According to a new analysis by CareerCast.com, based on factors such as work environment, physical demands, outlook, income and stress, software engineer is the highest rated job. The survey indicated that cloud computing and web application development were industry segments to pushed software engineer to the top.
While this article leans toward aesthetic design, I think it applies to most any creative discipline, which includes programming and development. Essentially, the author emphasizes that the great creative work isn't a result of constantly "doing", but more often comes from deep introspection and thought.
Recently, there has been a lot of buzz about Steve McConnell's comments about how, even though the best developers are 10 times more productive than the average programmer, there isn't a 10x difference in compensation. So what is the actual difference between the great programmers and the rest of the pack? This article looks at some recent salary surveys to compare the upper (third) quartile to the mean.
The FCC chairman during the Bush administration says that, even though wireless growth is exploding, providers should continue to push fiber further into their network infrastructure to handle backhaul.
Two independent teams have reported (here and here) long-haul transmission rates above 100 Tbps for the first team, using significantly different techniques.
A study finds that providers have spent over $250 billion dollars in the last three years, with wireline accounting for $89 billion, wireless at $71 billion, and cable at $40 billion. This accounts for over 1500 providers serving more than 200 million customers.
Do you get annoyed when an email was sent to a very large distribution and people inadvertently (or maybe intentionally) start replying all? Or maybe you want to send an e-mail and don't want it forwarded to everyone else in the world. This handy add-in for Outlook does just that. It also includes a few other features such as checking for missing attachments or blank subject lines.
If you use both Google Docs and off-line office tools, such as LibreOffice, you probably already know the difficulty of keeping your files synchronized. SyncDocs easily and transparently synchs up your documents. In addition, it contains some great features like Windows shell integration (right-click to open your documents in Google Docs), setting Google Docs as your PDF viewer/reader, and even setting Google Docs as your default editor for documents, spreadsheets, etc., if desired. You can even map Google Docs to a drive letter on your local PC for even easier transfer.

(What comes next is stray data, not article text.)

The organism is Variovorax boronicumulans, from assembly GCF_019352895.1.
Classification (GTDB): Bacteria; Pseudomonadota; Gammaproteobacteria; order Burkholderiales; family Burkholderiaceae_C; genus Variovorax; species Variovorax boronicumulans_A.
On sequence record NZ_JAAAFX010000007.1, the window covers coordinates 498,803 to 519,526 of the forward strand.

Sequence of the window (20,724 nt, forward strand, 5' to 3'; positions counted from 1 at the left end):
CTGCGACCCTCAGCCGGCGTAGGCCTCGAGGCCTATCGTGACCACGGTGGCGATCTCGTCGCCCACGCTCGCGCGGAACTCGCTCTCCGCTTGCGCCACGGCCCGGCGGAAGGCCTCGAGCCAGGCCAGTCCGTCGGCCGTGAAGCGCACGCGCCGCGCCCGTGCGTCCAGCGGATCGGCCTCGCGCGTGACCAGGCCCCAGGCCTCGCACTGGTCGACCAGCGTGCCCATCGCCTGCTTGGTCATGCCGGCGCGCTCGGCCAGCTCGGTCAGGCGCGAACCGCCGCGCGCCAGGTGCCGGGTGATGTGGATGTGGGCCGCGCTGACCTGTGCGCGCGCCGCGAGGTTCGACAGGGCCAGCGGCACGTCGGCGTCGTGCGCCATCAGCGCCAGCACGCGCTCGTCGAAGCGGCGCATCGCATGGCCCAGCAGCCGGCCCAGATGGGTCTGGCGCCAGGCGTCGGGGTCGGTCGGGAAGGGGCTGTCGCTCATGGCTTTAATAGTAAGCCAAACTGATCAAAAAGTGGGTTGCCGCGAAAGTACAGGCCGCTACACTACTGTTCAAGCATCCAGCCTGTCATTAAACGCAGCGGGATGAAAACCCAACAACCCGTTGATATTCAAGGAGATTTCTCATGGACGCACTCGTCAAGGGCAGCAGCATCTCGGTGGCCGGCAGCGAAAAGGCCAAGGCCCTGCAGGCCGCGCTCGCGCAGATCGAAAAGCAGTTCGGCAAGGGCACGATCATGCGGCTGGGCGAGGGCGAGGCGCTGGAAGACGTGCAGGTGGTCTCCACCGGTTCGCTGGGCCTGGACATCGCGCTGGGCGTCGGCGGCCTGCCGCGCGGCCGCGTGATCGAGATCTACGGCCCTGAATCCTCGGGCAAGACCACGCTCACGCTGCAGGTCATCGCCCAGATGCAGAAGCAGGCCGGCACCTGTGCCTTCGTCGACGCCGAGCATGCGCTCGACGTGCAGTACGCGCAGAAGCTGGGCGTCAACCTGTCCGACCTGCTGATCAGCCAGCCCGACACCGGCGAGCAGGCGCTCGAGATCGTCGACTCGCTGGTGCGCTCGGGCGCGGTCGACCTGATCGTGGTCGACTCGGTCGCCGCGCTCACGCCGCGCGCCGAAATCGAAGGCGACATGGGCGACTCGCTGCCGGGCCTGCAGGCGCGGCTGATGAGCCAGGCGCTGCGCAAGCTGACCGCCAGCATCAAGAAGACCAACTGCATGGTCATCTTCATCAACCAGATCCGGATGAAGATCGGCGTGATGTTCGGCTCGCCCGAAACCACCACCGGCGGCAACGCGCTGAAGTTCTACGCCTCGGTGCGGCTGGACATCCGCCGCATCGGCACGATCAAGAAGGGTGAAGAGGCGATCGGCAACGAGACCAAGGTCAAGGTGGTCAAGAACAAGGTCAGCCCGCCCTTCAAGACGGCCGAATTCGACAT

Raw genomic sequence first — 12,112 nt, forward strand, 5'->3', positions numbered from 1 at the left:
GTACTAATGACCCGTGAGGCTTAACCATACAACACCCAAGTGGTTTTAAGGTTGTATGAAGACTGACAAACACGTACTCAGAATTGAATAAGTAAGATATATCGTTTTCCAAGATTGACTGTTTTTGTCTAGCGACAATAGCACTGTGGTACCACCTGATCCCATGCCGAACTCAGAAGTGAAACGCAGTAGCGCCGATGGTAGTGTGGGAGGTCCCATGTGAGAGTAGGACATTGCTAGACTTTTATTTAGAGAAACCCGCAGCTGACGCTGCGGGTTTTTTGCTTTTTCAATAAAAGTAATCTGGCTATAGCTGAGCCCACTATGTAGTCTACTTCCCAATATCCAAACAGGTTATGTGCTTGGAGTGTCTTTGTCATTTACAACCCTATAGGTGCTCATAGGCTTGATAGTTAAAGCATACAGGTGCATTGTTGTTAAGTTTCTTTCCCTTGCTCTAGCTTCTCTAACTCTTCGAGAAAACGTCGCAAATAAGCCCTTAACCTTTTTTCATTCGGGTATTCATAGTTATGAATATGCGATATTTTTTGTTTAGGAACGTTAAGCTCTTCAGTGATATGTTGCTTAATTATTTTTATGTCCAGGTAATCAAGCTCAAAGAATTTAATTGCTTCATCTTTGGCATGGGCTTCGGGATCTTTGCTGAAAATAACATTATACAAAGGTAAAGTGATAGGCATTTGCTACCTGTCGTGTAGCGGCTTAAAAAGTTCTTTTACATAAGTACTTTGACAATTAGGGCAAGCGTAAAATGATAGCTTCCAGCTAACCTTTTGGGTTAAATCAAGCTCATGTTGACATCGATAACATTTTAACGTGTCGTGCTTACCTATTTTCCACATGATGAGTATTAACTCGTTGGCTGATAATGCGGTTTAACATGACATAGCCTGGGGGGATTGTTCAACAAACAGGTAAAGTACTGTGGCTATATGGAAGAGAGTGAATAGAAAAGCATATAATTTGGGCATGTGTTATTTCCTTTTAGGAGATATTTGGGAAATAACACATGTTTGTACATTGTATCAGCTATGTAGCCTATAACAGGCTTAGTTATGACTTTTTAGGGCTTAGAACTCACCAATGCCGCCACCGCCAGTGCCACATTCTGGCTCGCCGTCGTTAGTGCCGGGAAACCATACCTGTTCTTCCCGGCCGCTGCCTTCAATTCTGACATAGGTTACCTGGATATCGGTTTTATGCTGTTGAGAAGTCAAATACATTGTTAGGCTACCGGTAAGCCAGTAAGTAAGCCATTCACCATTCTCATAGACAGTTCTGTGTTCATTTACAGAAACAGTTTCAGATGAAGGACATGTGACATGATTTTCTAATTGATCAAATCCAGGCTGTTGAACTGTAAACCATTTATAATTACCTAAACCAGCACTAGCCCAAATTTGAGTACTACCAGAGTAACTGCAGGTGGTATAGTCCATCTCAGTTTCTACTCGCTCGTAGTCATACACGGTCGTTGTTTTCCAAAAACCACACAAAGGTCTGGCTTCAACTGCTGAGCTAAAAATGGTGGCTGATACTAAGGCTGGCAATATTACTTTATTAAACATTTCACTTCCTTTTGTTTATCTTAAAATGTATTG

If you have very many items in your Start Menu or on your desktop, finding the application that you want to launch can become difficult. PrettyRun is similar to the standard Windows Run dialog, but it provides much better searching, a nice "recently used" list with icons and description, and excellent customization of the items to search. And you can even configure it to run as a portable application.
At one time or another, you are likely to need to convert a file of some type to another type. File Blender might be called the Swiss Army knife of file conversion tools, as it supports video, audio, and graphic/image conversions along with HTML/CSS Tidy, PNG optimization, and PDF splitting/joining. In addition, it has a plug-in-based architecture, so you can add almost any other conversion that you might need.
Most Windows file managers are variations on the standard Windows Explorer theme. Nemo Docs is quite different in that groups files by date and allows quick filtering on types, as well. In addition, it allows you to label directories and integrates with Windows Desktop Search to make searching simple. It also minimizes to the system tray to stay out of your way when you don't need it.
If you use Cygwin as an alternate shell in Windows, one annoyance you may have noticed is the lack of the clear command. Fortunately, there is an undocumented way to clear the screen: <Ctrl>+L. It works in the standard Cygwin shell, MinTTY, and xterm.
Have you ever wanted to pound out code lickety-split like the actors do in the movies? With Hacker Typer this dream can come true. Just choose what code base you want, such as the Linux kernel, the type of screen, and speed and hack to your heart's content!
This off-beat but interesting site features some historical event for each day of the year along with a photo illustration using Star Wars action figures, of which one is always a clone trooper.
OK… So this is very strange. But what I really want to know is how the academics get funding for "research" projects like this?
As a kid, I loved playing with microscopes and looking at bugs, leaves, blades of grass, or most anything that I could get my hands on. Here's a fun way to make an adjustable focal length ‑microscope that provides up to 75x magnification with common, everyday parts.